The scope of the policy has continued to expand, with 21 news websites blocked over the course of 2017 including Al Jazeera, Arabi Post and Mada Masr. A statement released by the pro-regime Asharq Al-Awsat media network on 24 May 2017 stated that only those news outlets that “support terrorism and publish falsehoods” were to be blocked.
Within a relatively short period of time, the number of blocked websites has risen to at least 62. Most are independent newspapers, opposition outlets or blogging platforms. The Turkish Daily Sabah, the American blogging website Medium and the opposition news website Elbadil have all been blocked.
Websites were blocked following raids conducted by the Egyptian police on the Cairo headquarters of several electronic newspapers, including Al Boursa and the English-language Daily News Egypt. The latter paper had its equipment confiscated on 2 May 2017, with several of its staff being questioned about their coverage of political events.
A broad campaign of arrests against journalists, civil activists and opposition bloggers followed, under such pretexts as “inciting violence,” “insulting the president,” “incitement against the government,” and “blasphemy.”
One prominent arrest was that of human rights lawyer Muhammad Ramadan, who in April 2017 was sentenced to ten years imprisonment, with five years of house arrest following his release – during which he would be totally banned from using the internet. Among the charges were accusations of having “insulted the President,” and having “used Facebook to engage in incitement against the government.” Many other digital activists met with the same fate as Muhammad Ramadan in 2017, including Omar Mustafa, Muhammad Rabeea Abdelaziz and Abdelaziz Mahmoud.
The situation is no better today. Egyptian President Abdelfateh al-Sisi has recently ratified a law making it a crime to access blocked websites, punishable with a prison sentence. In April 2019, the authorities banned the use of Bitly (a link shortening tool), thereby destroying some 37.5 billion websites hosted by this service. In an attempt to shut down the Badil campaign – set up to organise opposition to proposed constitutional amendments intended to keep Sisi in power for another fifteen years – ISP providers also blocked another 34,000 internet domains.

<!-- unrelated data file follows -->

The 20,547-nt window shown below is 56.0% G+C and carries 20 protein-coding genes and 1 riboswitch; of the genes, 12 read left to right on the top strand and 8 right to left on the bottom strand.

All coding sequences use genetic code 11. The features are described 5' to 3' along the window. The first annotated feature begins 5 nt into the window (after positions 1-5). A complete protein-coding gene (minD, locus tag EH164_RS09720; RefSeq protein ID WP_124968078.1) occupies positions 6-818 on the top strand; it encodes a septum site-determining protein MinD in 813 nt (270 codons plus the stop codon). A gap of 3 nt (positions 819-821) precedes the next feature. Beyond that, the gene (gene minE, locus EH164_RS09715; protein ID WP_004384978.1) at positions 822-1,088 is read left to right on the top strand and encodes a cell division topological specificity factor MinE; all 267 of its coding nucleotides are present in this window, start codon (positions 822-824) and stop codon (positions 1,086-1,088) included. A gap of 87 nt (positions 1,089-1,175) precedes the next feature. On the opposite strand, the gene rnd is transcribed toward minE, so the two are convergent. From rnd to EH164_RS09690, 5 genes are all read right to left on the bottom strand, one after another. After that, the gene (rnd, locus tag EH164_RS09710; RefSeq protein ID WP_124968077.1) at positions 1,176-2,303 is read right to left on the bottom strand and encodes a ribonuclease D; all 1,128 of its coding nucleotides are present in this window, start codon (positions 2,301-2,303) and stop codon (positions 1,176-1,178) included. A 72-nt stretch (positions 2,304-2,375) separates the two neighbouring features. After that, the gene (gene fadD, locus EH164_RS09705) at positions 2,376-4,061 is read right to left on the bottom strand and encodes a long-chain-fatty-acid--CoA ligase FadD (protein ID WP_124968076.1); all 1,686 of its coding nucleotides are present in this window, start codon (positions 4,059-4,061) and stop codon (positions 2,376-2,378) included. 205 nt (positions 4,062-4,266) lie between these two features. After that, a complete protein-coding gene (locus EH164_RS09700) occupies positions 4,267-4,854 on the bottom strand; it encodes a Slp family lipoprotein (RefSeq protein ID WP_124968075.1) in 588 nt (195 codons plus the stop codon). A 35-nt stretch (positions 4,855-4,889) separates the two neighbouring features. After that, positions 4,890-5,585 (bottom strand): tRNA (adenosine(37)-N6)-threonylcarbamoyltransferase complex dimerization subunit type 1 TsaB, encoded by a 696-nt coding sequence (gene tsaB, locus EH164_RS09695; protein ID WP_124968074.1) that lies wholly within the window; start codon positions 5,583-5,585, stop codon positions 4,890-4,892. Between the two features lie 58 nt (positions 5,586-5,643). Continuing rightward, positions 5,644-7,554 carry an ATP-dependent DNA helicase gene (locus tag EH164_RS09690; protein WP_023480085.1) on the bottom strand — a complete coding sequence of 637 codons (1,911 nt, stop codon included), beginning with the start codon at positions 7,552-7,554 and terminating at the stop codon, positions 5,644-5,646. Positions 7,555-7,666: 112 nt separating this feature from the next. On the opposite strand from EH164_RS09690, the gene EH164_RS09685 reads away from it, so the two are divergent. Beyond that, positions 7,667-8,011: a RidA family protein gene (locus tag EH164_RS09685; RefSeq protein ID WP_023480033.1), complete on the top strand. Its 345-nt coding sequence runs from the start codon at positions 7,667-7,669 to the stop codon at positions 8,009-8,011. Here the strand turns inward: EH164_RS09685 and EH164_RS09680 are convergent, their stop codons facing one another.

Other Arab countries
In pre-revolution Tunisia, deposed president Zine Abidine Ben Ali made numerous attempts to strengthen his grip on the media sector by appointing editors who would publish his regime’s propaganda and target its enemies.
Perhaps the most important figure in attempts to undermine the freedom of expression in Tunisia was Abdelwahab Abdallah, former advisor to the president. Abdallah was the architect of a 23-year program of “media disinformation,” and was referred to by media professionals as the “breaker of journalists.” In 2016, a group of media professionals and civil society activists signed a petition demanding that Abdallah’s practices and his role in suppressing the freedom of the press and keeping the media in line be made public.
The Ben Ali regime also pursued a policy of blocking numerous news websites through the Agence Tunisienne d’Internet. Activists and bloggers mocked this program of systematic censorship, referring derisively to the anonymous censor as “Ammar 404.” Websites targeted included alhiwar.net, launched officially on 11 April 2004 and blocked on the same day, and alarabiya.net, blocked in 2005. Also blocked was Tunis News, which was hacked on 5 September 2007 and its entire archive deleted – a step that infuriated defenders of freedom of opinion and expression.
The blogosphere also saw its fair share of blocking and hacking. Perhaps the most important victim of this was the former president Moncef Marzouki, whose personal website disappeared entirely from the internet along with its database – which contained dozens of articles, discussions and academic books.
In Mauritania, the internet was shut down for 48 hours after the elections of June 2019 that returned Mohamed Ould Ghazouani as president. The shutdown coincided with opposition protests alleging massive electoral fraud, and sought to prevent journalists, human rights defenders and opposition groups from communicating and exchanging information freely.
The phenomenon of internet shutdowns has also appeared in other Arab countries, whether through fully-fledged bans or partial limitations on access. This has happened in Syria, Algeria, Saudi Arabia, Bahrain, Morocco and Iraq.
Under such alarming conditions, many Arab journalists and bloggers find themselves obliged to self-censor on the internet, even in the absence of an active internet shutdown. They know that expressing themselves freely risks major repercussions. Regimes trick them into believing that there is a space for free expression with the ultimate aim of trapping them.
This was the experience of the Moroccan journalists Ali Anzola, chief editor of the newspaper Lakome, and Hamid El Mahdaoui, director of the website Badil, who were both imprisoned for posts they made online.
*Picture: Journalists protest against a government appointed director for a media group, in front of the prime minister's office in Tunis, September 28, 2012. (Zoubeir Souissi-Reuters).